Among Sosnowska’s works referring to post-war standardised concrete blocks of flats we find references to spatial modules: rooms, hallways with their typical appearance (oil-painted bottom halves of walls, wallpapers). The works depicting interiors (multiplied rooms or even their labyrinths) with a designated functional minimum (as in the blocks of flats) have undergone a metamorphosis, starting with Little Alice (Centre for Contemporary Art Ujazdowski Castle, 2001), Hallway (Venice Biennale of Art, 2003), Tired Room (Sigmund Freud Museum, Vienna, 2005), characterised by fairy-tale illusory traits, optical manipulations or transposition of the idea of unconsciousness into constructed space. The series of interiors entitled Antechamber (2011–2020) is more austere, but it still evokes slightly psychedelic feelings, introducing chaos and uncertainty. Antechamber at Zachęta annexes two rooms, it is squeezed into them; constructed of tall, wallpapered walls on the plan of a star with irregular arms with sharp angles, it disturbs reality. In this abstract space, the wallpaper with a dense floral pattern is a familiar element. The work bears psychological traces of enclosure, an imposed order of limited space, a certain alienation. Two entrances to the installation assume increased performativity of the viewer, while the unbuilt fragments of external walls show the construction: profiles, plasterboards. Here, the spell is broken, we come back to reality. Everything is designed, slightly hyper-realistic, but it does not pretend to be a real object. Most of Sosnowska’s works are, in a sense, unmarked by emotions, except for one — a typical aluminium handle for a door in a block of flats (Handle, 2020). It is distinguished by the imprint of Sosnowska’s hand and fingerprints, like an attempt to transform a mass-produced object into a unique, to give it individual features.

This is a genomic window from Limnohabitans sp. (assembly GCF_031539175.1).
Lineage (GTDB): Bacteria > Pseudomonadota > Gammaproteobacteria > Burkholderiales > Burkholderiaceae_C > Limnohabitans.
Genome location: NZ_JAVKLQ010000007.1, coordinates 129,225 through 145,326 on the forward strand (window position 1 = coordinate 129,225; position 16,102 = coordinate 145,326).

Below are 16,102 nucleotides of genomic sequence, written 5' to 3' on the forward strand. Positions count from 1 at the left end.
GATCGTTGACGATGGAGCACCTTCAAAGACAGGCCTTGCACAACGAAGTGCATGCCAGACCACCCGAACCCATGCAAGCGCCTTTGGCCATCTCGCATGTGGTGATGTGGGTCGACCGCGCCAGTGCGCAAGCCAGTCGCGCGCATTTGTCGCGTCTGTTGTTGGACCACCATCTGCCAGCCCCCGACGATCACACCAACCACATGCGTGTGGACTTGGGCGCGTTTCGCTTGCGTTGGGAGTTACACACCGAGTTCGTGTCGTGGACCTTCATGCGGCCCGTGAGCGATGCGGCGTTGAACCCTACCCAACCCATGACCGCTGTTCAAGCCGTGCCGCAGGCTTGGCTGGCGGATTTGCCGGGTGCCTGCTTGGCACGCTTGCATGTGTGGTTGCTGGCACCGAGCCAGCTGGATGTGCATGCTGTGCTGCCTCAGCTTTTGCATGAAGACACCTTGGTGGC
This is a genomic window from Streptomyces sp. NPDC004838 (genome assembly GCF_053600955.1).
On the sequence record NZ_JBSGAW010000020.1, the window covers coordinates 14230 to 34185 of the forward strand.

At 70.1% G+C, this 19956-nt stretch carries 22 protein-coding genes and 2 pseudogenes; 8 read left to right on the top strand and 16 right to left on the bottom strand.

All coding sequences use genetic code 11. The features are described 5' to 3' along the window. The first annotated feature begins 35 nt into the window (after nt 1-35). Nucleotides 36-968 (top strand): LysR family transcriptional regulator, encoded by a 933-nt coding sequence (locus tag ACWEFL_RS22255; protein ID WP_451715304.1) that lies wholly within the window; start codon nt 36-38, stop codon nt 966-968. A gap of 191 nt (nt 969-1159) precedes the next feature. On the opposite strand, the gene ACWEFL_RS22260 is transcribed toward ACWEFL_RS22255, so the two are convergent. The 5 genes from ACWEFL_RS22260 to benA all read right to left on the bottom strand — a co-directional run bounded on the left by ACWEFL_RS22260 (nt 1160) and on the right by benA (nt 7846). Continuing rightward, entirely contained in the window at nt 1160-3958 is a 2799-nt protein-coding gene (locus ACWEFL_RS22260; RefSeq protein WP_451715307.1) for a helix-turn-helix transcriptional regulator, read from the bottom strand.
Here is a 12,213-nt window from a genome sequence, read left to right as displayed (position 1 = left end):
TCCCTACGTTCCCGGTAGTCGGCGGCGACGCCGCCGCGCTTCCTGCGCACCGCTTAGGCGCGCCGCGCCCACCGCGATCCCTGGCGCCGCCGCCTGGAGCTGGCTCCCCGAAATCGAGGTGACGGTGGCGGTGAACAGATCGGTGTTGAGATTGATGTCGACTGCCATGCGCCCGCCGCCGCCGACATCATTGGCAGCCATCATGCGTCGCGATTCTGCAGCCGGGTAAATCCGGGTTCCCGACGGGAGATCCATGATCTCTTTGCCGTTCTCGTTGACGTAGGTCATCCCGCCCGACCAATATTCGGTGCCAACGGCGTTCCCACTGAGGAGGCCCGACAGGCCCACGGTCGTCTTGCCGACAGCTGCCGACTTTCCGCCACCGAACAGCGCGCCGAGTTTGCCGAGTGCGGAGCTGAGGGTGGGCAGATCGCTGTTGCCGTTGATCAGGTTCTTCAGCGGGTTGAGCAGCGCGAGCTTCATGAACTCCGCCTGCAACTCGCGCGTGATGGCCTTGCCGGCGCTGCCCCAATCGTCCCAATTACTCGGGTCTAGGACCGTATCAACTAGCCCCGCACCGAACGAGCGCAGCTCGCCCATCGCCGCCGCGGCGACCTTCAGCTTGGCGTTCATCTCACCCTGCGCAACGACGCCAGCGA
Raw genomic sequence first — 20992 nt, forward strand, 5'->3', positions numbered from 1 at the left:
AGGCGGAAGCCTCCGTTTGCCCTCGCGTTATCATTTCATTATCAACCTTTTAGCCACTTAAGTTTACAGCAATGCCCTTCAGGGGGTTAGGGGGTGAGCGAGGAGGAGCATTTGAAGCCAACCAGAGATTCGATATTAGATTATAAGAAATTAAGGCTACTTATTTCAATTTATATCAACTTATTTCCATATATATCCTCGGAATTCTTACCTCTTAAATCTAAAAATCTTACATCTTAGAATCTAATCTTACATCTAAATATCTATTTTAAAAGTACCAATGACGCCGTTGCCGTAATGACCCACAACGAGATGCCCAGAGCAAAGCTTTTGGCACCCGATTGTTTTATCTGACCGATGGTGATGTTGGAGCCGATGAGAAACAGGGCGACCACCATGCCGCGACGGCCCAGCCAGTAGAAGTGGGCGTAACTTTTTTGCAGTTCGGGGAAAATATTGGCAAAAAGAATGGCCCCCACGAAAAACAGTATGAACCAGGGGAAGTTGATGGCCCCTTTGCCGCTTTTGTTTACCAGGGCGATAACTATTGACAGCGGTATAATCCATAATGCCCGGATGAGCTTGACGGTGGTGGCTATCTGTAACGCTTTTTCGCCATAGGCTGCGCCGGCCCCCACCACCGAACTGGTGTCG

The architecture of Monika Sosnowska’s sculptures is based on elements borrowed from the language of architecture and construction, processed in an unprecedented way. Her works suggest a potential ‘failure of the architecture’, they refer to reality with errors, bringing out things that the architects who in principle design permanent objects to outlive us all, are subconsciously afraid of.
1 See Monika Sosnowska, exh. cat., Aspen Art Museum, Aspen Art Press 2013.
2 ‘Przestrzeń wyrzeźbiona w skali 1 : 1’, Jakub Banasiak talks with Monika Sosnowska, 10.09.2008, krytykant.com/archiwum/przestrzen_wyrzezbiona_w_skali_11__rozmowa_z_monika_sosnowska/ (accessed 20.07.2020).
3 Tom Emerson and Mark Rappolt about Monika Sosnowska at the Monika Sosnowska. Structural Exercises exhibition, Hauser & Wirth, London, 23.01.2018, youtube.com/watch (accessed 20.07.2020).
4 Francesco Bonami, ‘The Cabinet of Dr. Sosnowska’, Parkett, no. 91, 2012, p. 34.
24.07 – 25.10.2020Monika Sosnowska
Prepared specially for the Zachęta, Monika Sosnowska’s exhibition is the first such large monographic presentation organized in Poland. It features the artist’s older works selected from her comprehensive output as well as more recent works focusing around new themes and inspirations.Zachęta – National Gallery of ArtZachęta